Soil and land
Our Geospatial products provide access to land and water information, plus analysis and interpretation to help you make better decisions in managing your farm.
Soil is the biologically active zone where air, water, sunlight and the earth's crust interact. Without this incredible interaction, there would be no human life on earth. Soil provides the basis on which we build homes, cities and transportation networks. In addition to the active use of soil by humans, the world's soils are essential in maintaining the quality of our environment. Soils store, transport and purify water. They also store and detoxify harmful waste products.
- Soil management
Information about practices that can be tailored to combat erosion, increase organic matter and improve soil structure. This section also includes information on tillage systems, forage and crop rotations.
- Soil nutrients
Information about nutrient management planning, manure, and soil fertility.
- Soil and water
Information about irrigation, water management, drought, water quality, and riparian areas (that is, wetlands beside rivers and streams).
- Our Home and Native Land: Significant Agricultural Soils across Canada
The "Dirt" on significant agricultural soils by province/territory.
Soil quality indicators
- The Soil erosion indicator tracks the health of Canadian agricultural soils as it relates to the risk of erosion from tillage, water and wind.
- The Soil organic matter indicator tracks the health of Canadian agricultural soils as it relates to soil carbon content.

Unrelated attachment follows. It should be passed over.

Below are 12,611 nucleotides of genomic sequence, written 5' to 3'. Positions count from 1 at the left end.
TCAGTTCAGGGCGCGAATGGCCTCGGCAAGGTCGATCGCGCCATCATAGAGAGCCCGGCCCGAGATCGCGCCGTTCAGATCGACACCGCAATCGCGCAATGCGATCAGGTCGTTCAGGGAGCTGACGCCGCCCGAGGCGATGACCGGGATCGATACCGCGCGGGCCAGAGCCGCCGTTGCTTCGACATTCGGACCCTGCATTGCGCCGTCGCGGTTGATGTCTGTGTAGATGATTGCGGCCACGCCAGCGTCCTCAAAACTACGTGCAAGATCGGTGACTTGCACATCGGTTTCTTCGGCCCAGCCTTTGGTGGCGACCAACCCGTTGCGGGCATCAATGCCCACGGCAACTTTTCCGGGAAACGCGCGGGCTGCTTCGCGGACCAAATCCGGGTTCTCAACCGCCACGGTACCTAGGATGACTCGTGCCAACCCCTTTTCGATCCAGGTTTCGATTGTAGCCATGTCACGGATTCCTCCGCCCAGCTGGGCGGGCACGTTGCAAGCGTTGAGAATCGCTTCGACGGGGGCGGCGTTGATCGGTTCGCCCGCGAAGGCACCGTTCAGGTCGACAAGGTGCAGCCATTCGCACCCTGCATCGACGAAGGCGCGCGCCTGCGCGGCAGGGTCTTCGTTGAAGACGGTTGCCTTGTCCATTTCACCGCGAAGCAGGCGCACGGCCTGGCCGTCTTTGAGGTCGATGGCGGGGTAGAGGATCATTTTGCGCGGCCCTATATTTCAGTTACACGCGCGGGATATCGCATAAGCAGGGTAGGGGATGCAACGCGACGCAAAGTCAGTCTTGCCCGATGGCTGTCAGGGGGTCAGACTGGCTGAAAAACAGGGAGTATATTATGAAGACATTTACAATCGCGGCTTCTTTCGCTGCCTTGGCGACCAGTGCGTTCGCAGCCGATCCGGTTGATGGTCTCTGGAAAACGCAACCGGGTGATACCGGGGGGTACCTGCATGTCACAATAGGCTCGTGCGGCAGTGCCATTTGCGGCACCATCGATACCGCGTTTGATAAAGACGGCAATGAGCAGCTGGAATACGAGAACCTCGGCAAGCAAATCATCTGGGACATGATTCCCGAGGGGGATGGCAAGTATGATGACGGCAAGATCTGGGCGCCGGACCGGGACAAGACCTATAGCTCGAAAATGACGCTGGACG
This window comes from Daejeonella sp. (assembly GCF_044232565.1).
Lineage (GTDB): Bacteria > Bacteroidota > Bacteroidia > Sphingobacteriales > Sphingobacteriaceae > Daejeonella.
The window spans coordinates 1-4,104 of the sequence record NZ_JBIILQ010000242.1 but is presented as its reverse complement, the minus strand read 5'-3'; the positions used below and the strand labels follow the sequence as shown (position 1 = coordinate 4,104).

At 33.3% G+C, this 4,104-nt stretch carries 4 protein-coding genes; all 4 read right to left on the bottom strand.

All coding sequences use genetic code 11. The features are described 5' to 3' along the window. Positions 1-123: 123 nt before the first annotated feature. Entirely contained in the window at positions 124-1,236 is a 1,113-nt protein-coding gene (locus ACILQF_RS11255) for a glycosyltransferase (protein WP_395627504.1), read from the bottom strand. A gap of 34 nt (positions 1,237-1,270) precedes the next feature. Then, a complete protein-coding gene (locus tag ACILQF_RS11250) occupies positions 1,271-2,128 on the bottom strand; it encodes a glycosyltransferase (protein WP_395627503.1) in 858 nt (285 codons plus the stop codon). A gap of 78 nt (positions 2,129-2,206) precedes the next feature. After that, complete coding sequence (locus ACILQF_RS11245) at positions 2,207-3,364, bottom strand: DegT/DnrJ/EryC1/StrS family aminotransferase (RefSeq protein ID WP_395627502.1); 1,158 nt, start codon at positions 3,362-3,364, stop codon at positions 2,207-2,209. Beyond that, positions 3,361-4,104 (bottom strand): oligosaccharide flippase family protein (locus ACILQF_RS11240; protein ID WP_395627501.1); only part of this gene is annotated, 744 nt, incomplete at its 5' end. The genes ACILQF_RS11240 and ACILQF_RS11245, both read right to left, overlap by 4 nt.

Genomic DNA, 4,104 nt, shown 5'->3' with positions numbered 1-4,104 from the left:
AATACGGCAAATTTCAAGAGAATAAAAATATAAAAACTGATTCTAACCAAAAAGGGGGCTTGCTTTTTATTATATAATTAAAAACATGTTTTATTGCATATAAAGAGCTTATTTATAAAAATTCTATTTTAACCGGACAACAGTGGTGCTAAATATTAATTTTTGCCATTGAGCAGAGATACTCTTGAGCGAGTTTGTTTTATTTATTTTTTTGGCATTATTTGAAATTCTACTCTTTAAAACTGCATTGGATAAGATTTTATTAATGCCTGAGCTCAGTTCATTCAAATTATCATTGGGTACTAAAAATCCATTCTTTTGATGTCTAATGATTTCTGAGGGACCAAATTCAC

- The Soil salinization indicator examines salinization risk to Prairie soils.
Land describes the interaction of air, soil, water and natural resources. Agriculture practices are constantly changing so we are able to produce crops on farmland and such land can be maintained in the long-term.
Most of the land in Canada suited to agriculture is already in use. Although the total amount of farmland is relatively constant, important changes have occurred within the areas used for farming, such as reductions in summerfallow areas, shifts in cropping patterns, more intensive production in some areas, and conversion of prime farmland to non-agricultural uses.
- Land management through grazing
Information about grazing management and its benefits.
- Riparian areas
Information on riparian zones (bordering water bodies whose vegetation is dominated by water loving species) and how they play a vital role in conserving soil and biodiversity, and influencing aquatic health.
AAFC has developed two agri-environmental indicators to assess the impact of agriculture on our biodiversity:
- The Wildlife habitat capacity on farmland indicator tracks the capacity of Canadian farmland to provide feeding and breeding habitat for wildlife. When combined with the Soil Cover Indicator, it provides a snapshot of biodiversity potential on farmland in Canada.
- The Soil cover indicator summarizes the effective number of days in a year that agricultural soils are covered by vegetation, crop residue or snow. When combined with the Wildlife Habitat Capacity Indicator, it provides a snapshot of biodiversity potential on farmland in Canada.
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